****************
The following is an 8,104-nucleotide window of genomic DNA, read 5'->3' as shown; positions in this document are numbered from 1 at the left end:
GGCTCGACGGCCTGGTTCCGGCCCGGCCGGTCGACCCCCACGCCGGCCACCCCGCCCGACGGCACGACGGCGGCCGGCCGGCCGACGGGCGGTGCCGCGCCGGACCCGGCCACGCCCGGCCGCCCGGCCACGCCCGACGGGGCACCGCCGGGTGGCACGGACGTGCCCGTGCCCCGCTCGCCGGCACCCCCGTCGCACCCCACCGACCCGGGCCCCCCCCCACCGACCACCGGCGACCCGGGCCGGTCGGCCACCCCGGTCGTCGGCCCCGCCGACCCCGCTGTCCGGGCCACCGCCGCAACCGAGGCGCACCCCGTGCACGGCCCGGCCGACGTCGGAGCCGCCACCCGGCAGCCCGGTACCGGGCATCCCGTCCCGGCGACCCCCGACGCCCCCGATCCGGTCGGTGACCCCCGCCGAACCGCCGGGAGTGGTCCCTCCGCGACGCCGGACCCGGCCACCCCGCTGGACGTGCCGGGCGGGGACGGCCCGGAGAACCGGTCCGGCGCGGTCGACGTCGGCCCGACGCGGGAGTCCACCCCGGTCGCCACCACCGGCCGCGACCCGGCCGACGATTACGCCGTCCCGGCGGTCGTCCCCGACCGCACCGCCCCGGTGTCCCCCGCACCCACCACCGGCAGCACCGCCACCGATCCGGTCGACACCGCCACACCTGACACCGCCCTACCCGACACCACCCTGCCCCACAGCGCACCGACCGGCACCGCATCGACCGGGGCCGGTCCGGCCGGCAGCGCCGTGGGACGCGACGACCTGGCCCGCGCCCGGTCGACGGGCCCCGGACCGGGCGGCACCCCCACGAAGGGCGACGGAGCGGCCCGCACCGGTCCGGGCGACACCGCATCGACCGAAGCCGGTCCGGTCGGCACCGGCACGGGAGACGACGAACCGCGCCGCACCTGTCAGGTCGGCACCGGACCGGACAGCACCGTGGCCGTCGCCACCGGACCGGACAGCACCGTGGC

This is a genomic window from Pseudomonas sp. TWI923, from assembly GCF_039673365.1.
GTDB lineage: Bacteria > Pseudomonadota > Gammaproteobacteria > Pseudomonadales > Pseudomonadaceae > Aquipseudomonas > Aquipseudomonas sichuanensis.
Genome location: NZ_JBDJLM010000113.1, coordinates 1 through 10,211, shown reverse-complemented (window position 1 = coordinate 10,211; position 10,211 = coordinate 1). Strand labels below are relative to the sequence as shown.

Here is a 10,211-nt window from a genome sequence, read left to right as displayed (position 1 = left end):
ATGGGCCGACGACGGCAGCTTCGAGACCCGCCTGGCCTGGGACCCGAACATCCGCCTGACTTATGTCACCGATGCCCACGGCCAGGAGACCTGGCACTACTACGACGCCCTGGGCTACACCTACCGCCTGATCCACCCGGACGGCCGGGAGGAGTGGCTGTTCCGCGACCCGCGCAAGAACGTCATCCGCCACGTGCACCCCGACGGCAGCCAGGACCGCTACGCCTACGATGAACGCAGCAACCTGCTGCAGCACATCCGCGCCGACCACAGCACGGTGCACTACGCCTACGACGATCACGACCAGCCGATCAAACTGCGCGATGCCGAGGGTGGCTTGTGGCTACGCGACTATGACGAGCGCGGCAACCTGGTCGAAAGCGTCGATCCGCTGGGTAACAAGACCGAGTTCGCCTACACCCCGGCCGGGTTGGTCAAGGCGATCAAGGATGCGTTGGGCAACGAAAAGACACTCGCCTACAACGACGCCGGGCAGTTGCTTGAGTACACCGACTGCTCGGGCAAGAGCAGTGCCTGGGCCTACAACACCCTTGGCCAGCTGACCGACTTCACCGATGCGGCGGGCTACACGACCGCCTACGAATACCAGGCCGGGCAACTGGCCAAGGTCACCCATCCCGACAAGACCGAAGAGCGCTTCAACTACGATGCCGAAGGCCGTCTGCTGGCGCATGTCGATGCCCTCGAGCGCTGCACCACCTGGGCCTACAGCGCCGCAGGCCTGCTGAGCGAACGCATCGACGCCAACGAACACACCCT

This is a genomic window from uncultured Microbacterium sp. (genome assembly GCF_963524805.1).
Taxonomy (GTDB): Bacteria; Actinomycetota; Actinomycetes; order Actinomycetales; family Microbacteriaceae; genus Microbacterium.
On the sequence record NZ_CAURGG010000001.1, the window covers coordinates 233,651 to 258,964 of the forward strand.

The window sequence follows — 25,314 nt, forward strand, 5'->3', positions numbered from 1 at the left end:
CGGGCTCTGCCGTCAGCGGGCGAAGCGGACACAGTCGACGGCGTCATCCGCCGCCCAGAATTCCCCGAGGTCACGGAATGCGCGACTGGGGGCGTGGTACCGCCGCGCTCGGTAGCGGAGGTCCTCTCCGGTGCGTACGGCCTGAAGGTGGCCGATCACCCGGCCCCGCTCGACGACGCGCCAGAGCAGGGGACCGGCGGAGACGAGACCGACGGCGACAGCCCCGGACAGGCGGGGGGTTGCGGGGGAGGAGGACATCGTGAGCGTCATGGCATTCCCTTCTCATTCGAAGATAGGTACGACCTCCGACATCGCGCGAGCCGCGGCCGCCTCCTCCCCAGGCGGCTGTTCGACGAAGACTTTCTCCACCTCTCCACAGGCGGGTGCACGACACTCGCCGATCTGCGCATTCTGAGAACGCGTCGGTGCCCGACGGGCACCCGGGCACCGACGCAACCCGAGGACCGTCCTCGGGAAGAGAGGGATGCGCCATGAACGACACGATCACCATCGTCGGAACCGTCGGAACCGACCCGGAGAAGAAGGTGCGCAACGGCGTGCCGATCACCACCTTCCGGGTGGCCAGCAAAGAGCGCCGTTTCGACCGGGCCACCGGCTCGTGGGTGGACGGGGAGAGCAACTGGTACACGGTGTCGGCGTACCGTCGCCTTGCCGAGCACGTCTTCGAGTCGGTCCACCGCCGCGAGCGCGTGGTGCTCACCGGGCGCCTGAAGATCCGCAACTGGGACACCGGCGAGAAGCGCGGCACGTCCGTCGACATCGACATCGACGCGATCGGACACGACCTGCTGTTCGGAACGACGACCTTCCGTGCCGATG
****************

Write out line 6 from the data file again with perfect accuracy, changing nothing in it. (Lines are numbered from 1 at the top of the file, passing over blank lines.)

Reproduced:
Here is a 10,211-nt window from a genome sequence, read left to right as displayed (position 1 = left end):